Hmong artwork at a morning market in Sapa, northern Vietnam. These designs have been adapted for contemporary tastes, while still retaining traditional design elements, like the whorl patterns modelled after snail shells.
Many of the villages I visited during my travels this year were Hmong, because papermaking is one of their traditional artforms. I have a particular interest in the Hmong because some of my classmates grew up in one of the largest Hmong communities in America in St. Paul, Minnesota. The Hmong have survived countless threats by majority cultures: from China they migrated to SE Asia, then many came to the US after the Pathet Lao took over the country of Laos.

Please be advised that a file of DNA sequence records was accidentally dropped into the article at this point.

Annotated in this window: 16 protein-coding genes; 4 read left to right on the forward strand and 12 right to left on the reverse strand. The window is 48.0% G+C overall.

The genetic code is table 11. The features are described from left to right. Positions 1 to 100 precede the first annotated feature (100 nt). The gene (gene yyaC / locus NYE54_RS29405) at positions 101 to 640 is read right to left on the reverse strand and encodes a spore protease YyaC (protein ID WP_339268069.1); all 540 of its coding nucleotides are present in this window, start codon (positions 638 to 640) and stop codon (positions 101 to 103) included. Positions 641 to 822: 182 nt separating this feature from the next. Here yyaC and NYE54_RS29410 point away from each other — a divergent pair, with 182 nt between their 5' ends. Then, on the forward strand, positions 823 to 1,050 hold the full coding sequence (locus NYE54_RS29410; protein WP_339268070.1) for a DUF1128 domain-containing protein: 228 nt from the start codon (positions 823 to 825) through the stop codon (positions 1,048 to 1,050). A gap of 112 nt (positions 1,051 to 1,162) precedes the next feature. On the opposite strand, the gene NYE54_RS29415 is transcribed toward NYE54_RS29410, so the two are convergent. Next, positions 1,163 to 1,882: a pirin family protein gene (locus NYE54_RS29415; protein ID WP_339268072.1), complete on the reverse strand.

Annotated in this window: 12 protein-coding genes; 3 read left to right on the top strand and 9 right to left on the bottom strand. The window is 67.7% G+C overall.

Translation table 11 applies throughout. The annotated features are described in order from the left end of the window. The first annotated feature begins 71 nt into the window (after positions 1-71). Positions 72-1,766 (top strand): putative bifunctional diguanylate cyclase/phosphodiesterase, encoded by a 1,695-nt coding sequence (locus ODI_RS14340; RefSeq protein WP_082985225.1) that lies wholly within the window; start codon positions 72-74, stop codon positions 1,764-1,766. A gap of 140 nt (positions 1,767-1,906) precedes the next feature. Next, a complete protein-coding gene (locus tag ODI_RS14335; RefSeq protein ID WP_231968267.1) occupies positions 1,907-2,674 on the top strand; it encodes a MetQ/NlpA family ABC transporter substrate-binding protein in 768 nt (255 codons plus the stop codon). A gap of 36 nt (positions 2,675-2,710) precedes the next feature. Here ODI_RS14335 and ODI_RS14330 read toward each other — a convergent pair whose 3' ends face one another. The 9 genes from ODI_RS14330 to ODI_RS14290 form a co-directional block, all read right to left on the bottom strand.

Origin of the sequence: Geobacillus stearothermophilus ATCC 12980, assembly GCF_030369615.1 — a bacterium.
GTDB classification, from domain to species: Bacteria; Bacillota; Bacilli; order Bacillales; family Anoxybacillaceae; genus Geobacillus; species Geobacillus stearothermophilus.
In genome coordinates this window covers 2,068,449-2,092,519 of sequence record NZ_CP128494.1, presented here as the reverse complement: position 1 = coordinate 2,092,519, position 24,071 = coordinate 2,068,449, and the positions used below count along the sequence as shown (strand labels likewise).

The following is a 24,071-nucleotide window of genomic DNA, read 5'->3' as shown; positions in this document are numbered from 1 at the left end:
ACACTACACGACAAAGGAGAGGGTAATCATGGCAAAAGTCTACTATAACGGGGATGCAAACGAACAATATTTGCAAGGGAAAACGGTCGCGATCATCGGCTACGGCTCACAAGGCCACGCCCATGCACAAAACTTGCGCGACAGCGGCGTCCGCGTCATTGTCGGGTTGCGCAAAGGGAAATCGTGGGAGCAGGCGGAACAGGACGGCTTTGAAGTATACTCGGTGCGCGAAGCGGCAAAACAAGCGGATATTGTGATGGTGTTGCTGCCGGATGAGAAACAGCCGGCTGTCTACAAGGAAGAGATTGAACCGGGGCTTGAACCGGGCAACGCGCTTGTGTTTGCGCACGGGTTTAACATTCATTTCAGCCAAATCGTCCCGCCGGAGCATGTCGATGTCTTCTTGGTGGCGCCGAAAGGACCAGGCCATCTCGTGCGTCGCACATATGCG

Whether you’re travelling in southern China, northern Thailand, or San Diego, you can find similar batik and embroidered designs that have been made for hundreds of years. The blue and white of indigo-dyed batik is a common sight in the mountain regions of Southeast Asia. Here’s a photo essay I published with ThingsAsian that describes batik on hemp fabric, handmade made in many Hmong households in the region.